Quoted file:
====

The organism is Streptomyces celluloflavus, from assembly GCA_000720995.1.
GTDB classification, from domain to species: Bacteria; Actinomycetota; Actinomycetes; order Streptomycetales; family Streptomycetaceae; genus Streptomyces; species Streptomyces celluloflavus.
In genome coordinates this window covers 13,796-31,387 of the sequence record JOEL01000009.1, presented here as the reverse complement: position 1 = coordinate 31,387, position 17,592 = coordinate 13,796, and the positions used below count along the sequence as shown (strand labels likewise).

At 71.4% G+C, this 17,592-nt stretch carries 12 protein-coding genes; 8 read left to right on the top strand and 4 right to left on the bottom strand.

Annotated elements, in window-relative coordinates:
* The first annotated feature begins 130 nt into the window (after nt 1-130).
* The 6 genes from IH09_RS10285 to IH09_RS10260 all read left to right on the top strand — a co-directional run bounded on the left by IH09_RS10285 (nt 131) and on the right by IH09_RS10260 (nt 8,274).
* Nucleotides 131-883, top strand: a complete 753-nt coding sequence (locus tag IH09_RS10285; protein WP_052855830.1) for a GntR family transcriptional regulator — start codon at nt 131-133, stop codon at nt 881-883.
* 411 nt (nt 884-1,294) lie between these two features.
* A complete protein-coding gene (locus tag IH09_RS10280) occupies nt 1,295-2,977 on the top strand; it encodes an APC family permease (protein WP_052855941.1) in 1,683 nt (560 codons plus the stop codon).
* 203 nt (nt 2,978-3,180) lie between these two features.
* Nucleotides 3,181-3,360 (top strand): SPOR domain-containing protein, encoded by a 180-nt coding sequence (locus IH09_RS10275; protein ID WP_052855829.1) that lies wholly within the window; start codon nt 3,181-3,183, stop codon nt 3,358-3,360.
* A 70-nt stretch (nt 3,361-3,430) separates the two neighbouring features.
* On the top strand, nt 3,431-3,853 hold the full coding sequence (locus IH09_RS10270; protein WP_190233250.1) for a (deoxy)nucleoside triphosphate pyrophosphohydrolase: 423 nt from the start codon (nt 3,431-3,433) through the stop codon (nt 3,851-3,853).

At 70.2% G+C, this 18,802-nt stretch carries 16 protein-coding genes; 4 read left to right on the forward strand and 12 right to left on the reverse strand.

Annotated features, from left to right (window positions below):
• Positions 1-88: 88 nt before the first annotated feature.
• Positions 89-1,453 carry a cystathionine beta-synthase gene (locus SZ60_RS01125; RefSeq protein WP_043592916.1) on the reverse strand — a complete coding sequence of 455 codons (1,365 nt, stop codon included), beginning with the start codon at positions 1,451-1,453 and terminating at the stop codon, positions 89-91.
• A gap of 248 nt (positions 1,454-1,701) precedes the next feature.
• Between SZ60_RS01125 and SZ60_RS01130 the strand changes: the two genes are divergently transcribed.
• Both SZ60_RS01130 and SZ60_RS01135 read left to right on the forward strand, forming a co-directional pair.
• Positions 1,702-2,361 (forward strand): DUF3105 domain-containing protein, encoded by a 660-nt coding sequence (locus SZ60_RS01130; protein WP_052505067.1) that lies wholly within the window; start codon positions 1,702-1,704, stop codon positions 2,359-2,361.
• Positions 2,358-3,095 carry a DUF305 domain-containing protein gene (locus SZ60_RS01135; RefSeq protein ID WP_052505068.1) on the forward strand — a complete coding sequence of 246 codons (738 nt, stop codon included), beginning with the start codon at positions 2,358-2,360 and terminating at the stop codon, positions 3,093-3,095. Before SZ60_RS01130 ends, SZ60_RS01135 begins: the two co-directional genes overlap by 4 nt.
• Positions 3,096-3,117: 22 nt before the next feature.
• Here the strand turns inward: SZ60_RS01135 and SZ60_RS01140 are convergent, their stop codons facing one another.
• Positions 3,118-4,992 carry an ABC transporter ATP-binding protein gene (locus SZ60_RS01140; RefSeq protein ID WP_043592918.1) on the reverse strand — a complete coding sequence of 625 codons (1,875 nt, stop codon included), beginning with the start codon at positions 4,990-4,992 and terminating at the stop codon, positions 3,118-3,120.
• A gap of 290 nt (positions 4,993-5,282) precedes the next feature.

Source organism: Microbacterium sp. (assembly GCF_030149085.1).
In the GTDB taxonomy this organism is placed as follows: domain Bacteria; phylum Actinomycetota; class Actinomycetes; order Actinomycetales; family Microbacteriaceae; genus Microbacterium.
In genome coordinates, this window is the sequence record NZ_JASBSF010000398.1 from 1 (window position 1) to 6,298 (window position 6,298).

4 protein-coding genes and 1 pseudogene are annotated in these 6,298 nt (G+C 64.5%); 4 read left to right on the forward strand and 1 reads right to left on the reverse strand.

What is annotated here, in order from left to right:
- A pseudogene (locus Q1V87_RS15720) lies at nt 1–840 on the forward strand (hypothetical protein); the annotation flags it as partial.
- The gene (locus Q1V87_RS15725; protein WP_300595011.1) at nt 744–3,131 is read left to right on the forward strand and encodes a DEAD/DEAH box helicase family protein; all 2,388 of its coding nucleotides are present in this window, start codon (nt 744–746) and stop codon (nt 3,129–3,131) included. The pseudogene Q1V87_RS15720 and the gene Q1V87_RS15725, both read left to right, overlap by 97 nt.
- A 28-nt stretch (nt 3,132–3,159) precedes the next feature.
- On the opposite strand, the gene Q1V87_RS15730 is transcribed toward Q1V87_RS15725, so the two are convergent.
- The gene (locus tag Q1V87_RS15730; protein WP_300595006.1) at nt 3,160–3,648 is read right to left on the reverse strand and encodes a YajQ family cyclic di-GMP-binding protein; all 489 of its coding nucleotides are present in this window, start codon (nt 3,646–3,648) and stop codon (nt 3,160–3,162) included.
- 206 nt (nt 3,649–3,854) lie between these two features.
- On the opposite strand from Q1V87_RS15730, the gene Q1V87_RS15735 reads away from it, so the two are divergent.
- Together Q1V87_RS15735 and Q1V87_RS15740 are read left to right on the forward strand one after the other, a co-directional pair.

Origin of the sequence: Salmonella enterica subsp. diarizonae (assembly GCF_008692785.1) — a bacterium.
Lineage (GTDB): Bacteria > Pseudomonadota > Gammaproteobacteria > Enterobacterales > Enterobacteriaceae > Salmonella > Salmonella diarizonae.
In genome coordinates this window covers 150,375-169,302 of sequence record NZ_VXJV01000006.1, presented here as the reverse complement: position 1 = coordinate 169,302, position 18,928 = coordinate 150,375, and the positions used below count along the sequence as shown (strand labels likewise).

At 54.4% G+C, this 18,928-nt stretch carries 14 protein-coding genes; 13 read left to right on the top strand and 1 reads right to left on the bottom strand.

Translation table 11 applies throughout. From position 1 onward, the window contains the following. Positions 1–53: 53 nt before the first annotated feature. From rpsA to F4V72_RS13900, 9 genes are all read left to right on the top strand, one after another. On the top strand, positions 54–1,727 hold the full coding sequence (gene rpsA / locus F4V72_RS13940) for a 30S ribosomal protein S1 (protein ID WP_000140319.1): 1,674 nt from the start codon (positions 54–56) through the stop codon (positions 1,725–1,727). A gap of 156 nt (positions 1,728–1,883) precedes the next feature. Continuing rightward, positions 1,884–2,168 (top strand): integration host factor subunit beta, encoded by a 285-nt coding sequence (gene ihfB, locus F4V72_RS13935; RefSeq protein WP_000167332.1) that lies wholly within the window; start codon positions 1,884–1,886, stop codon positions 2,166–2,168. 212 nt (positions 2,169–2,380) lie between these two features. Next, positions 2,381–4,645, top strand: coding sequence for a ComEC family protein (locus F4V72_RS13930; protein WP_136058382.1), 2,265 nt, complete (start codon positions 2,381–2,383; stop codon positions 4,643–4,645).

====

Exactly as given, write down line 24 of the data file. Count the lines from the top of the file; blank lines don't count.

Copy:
• Positions 3,096-3,117: 22 nt before the next feature.